Creating a wonderful website

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Creating clear websites with targeted contentImagine a shop that’s open 24-hours a day, seven days a week, 365 days a year.

You look forward to visiting that shop because:

  • the staff always deliver great service, and
  • you can find what you need easily without too much trouble. That’s precisely what your website could – or should be like.

With a little time, thought and effort, there is no reason why your website can’t become the (online) shop of your (or your customers’) dreams, in other words, a wonderful website…

What are you saying?

Is it clear what your website is about and will your visitors quickly understand what you are offering?

If you aren’t clear yourself about what your message is, it’s fair to assume that prospective customers or other visitors won’t be clear either.

In a nutshell, know what you are offering (or selling), say so – in plain English – and present the benefits to your intended audience.

Who is it for?

Now let’s take a closer look at audience. Your website should be written and designed with a particular audience or group of customers in mind.

For example, a website that sells accessories for 9 to 12-year-old girls should use the right words, images and colour schemes that would appeal to that age group.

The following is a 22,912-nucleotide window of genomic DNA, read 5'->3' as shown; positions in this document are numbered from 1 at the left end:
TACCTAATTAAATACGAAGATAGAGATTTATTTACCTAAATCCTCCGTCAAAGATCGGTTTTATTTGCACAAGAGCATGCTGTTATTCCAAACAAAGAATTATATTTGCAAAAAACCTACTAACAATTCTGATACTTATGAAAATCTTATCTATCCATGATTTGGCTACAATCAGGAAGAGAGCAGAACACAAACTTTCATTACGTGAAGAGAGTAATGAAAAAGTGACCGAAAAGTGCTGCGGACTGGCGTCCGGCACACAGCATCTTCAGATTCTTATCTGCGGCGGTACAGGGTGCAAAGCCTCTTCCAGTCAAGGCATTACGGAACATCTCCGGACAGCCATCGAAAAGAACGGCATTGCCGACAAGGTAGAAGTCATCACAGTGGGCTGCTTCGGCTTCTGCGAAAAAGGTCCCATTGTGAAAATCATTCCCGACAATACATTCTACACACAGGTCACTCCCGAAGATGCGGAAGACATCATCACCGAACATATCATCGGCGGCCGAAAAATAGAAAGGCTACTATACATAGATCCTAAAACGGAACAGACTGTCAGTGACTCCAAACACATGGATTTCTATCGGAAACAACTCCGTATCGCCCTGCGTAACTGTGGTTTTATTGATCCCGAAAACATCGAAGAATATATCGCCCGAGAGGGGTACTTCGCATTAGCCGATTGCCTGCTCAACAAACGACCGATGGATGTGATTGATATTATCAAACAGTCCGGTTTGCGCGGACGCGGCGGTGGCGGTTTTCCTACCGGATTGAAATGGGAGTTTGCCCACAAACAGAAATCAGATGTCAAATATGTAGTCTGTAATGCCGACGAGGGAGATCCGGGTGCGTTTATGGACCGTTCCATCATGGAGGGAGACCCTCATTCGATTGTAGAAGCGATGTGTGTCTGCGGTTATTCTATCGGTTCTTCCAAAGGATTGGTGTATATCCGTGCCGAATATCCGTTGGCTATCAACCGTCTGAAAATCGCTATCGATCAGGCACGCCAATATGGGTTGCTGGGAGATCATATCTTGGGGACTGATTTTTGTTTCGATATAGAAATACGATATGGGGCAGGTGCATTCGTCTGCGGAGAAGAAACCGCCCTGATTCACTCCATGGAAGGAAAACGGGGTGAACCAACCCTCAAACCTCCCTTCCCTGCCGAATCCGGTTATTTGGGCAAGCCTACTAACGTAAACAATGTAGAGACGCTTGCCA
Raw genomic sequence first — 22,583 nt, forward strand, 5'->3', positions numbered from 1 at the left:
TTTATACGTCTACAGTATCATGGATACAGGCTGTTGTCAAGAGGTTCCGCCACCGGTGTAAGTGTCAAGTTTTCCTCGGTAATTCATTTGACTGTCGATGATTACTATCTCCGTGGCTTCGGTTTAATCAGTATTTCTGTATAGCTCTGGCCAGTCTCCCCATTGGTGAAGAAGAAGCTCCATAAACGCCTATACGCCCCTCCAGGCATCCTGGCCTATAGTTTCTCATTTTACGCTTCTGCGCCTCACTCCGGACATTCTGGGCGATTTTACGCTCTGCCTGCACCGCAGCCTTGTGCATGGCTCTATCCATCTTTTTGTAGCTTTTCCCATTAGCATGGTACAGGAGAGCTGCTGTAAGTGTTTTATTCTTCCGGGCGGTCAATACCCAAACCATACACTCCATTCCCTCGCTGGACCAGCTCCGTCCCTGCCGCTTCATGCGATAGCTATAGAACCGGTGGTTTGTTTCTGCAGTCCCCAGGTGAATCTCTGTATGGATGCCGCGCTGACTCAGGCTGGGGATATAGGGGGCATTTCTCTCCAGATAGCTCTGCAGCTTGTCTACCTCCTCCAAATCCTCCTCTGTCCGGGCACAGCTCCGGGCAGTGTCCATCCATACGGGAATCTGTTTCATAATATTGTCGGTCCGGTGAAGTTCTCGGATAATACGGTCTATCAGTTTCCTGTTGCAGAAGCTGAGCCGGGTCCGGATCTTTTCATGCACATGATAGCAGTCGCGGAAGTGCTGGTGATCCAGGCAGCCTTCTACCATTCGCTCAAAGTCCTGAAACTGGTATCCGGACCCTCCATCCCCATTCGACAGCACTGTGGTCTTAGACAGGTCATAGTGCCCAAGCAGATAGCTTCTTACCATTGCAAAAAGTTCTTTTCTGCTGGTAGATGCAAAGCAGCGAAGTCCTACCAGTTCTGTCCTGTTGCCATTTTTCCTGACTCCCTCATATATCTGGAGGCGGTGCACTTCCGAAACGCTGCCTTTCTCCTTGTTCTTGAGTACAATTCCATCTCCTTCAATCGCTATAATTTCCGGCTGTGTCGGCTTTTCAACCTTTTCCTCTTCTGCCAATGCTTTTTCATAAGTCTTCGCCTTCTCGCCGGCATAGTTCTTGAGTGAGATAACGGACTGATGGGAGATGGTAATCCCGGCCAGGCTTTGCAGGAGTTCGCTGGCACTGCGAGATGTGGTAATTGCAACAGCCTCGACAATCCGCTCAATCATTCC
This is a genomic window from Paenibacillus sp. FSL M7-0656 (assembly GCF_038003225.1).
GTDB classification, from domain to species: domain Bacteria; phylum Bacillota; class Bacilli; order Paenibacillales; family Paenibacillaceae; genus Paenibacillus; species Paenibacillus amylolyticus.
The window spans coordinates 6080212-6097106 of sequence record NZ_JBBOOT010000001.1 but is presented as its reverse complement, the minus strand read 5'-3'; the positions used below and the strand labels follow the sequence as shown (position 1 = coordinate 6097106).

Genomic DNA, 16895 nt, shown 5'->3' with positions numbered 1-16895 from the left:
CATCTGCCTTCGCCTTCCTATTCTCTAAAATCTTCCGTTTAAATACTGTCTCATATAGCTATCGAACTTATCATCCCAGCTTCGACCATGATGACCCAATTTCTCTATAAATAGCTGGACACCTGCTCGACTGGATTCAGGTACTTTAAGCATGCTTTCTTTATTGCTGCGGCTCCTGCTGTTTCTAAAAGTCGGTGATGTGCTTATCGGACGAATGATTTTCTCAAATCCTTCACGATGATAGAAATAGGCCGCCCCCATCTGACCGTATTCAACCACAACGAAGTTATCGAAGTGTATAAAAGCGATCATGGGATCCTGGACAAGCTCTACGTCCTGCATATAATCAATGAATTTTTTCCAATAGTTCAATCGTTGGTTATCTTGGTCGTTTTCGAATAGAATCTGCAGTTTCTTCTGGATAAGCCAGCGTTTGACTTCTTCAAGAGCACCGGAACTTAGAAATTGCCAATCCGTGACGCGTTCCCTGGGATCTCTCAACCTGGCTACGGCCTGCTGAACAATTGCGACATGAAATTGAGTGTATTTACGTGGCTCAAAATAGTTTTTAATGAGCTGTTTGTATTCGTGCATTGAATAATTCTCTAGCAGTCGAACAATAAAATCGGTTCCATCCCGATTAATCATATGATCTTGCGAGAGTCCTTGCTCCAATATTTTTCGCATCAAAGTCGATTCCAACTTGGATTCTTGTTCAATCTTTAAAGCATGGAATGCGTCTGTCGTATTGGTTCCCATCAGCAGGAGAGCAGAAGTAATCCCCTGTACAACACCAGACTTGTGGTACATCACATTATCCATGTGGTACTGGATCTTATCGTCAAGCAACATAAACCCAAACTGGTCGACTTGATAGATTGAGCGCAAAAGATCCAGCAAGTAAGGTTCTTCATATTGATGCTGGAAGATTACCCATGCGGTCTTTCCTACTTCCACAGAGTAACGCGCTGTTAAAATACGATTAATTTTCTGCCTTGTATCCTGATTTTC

A website in shades of corporate blue with images of well-dressed office workers and written using sales jargon, would be as unsuitable for this target group of girls as a website in a baby blue/green colour scheme showing very young boys playing.

Road test your content on your user group on a regular basis to make sure you get and keep the right message for your target customer group.

Buy now or bye bye

If you sell using an online shop, your website will no doubt be the tool you use to achieve your sales.

One of the best ways to successfully sell your products online is to make it easy for your customers to buy once they arrive at your website.

Of course, you have to attract the traffic to your website to begin with, but we will cover this in a future post.

Test your website’s usability by running some simple tests. For example, try buying from your own site. Start by looking for the products or services you want to ‘buy’ using the search facility or by navigating through the site structure.

Rate how easy or difficult it is to complete your purchase, and note down how the experience could be improved.

If any of these areas does not work for you, you can be sure they won’t work for your customers.

Be prepared to test out any other tools on your website, and to fine tune what’s there so that it works better.

Your website is now well on its way to being wonderful…

Post written by DEBBIE THOMAS on 10 December 2010.

About Debbie

Debbie

Hello, I’ve worked as a contract content designer on government digital projects since 2012.
I work as part of a team of digital experts with subject specialists, producing everything from flat content to transactional screen content.

By Debbie

Debbie

Hello, I’ve worked as a contract content designer on government digital projects since 2012.
I work as part of a team of digital experts with subject specialists, producing everything from flat content to transactional screen content.